A twisty experimental tale of creative curiosity and lost innocence. — editor Cristina Deptula
“Autobiography,” Arthur said, “is an indiscriminate drinker.”
We were in Scotland’s Hollow, as we almost always were this time of night, and Arthur had just finished one of his glorious reveries, his second and last of the evening. The conclusion, coming as it did on the heels of a rambling fifteen minutes of accusation, absurdity and exaggerated self-pity, had brought him to an artfully drained state. It had been an extraordinary improvisation, and he’d capped it off grandly, eloquently, and in the perfect setting to boot.
For months I’d been enjoying Arthur’s offhand enlightenments, which, of late, had become a kind of mantra to me as the juggernaut of corruption disguised as the twenty-first year of my life had worn and worn away at me, reaching its apex this midnight, a wind-swept, leaf-tumbling Fourth of July. This particular tangent had been occasioned by a certain sighting of a very certain young lady, with whom Arthur had recently concluded an affair, one whose manifold effects had ranged from the loftiest of passions to the most wretched heights of scorn. Moments like this made me glad to have him as my friend.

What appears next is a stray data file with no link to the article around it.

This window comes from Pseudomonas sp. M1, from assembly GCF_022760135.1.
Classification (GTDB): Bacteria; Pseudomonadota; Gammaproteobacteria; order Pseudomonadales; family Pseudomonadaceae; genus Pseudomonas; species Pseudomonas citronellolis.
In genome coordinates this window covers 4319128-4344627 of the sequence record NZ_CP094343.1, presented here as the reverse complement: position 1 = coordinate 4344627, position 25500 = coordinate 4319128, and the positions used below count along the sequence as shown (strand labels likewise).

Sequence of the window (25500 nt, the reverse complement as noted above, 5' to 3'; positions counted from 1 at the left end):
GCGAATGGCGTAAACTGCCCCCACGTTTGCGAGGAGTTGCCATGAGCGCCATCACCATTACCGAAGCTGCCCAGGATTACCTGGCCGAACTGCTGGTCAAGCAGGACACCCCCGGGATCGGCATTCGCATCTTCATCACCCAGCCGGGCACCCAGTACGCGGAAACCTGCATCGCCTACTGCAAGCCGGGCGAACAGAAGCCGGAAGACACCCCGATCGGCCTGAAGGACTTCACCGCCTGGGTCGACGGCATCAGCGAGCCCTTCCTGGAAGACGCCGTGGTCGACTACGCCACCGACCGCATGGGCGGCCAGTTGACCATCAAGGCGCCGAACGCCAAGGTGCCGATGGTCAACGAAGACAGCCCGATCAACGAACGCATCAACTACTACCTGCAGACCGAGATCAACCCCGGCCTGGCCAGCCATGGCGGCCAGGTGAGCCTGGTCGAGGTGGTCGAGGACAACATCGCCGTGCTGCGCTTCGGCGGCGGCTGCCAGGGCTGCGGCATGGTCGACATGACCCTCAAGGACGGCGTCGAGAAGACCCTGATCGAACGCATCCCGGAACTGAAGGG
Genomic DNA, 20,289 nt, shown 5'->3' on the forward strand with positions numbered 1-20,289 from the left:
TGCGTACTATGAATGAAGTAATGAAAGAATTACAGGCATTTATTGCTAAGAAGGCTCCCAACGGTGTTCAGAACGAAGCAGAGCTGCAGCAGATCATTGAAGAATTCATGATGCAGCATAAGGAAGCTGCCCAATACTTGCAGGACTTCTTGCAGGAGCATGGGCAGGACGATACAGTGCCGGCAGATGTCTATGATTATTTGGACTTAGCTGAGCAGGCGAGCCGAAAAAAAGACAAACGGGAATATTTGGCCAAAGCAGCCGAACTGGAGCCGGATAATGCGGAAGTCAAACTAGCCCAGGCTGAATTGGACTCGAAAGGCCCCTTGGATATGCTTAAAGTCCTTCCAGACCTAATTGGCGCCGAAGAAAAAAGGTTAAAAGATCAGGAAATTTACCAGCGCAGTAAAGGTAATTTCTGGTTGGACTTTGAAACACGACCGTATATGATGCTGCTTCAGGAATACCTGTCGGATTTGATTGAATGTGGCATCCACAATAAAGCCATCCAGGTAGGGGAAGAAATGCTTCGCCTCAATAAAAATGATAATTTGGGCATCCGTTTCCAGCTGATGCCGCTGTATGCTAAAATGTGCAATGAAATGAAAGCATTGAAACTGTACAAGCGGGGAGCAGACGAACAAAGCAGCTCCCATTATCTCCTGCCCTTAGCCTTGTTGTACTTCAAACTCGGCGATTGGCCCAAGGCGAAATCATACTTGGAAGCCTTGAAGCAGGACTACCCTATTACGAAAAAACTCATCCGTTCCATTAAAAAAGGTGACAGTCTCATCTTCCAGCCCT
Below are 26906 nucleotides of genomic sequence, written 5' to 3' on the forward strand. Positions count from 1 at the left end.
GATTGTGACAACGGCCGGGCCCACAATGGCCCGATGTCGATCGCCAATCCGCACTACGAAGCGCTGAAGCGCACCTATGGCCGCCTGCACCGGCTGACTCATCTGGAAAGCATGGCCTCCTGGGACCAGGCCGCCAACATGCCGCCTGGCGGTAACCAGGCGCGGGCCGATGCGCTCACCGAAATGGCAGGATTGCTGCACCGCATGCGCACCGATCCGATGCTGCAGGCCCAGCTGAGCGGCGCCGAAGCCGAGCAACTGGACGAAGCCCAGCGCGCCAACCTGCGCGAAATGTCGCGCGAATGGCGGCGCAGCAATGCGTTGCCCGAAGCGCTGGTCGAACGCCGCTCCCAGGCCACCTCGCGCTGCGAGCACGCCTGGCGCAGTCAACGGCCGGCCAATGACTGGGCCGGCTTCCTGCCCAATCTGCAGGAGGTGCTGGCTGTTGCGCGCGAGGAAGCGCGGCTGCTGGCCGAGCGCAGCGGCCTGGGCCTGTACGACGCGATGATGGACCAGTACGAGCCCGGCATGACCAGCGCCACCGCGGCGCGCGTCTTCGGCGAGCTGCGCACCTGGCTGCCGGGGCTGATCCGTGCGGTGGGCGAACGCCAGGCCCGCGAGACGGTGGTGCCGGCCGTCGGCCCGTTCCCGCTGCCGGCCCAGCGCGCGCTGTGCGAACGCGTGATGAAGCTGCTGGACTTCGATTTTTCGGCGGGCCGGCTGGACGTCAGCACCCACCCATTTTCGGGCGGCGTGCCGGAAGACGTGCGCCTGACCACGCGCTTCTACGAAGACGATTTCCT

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David Cicerone plays guitar, writes, and creates visual art for sale and gallery show. An East Coast transplant, he admires Bukowski and all the Beats and performs at San Jose’s Cafe Trieste – and has more stories where this one came from 😉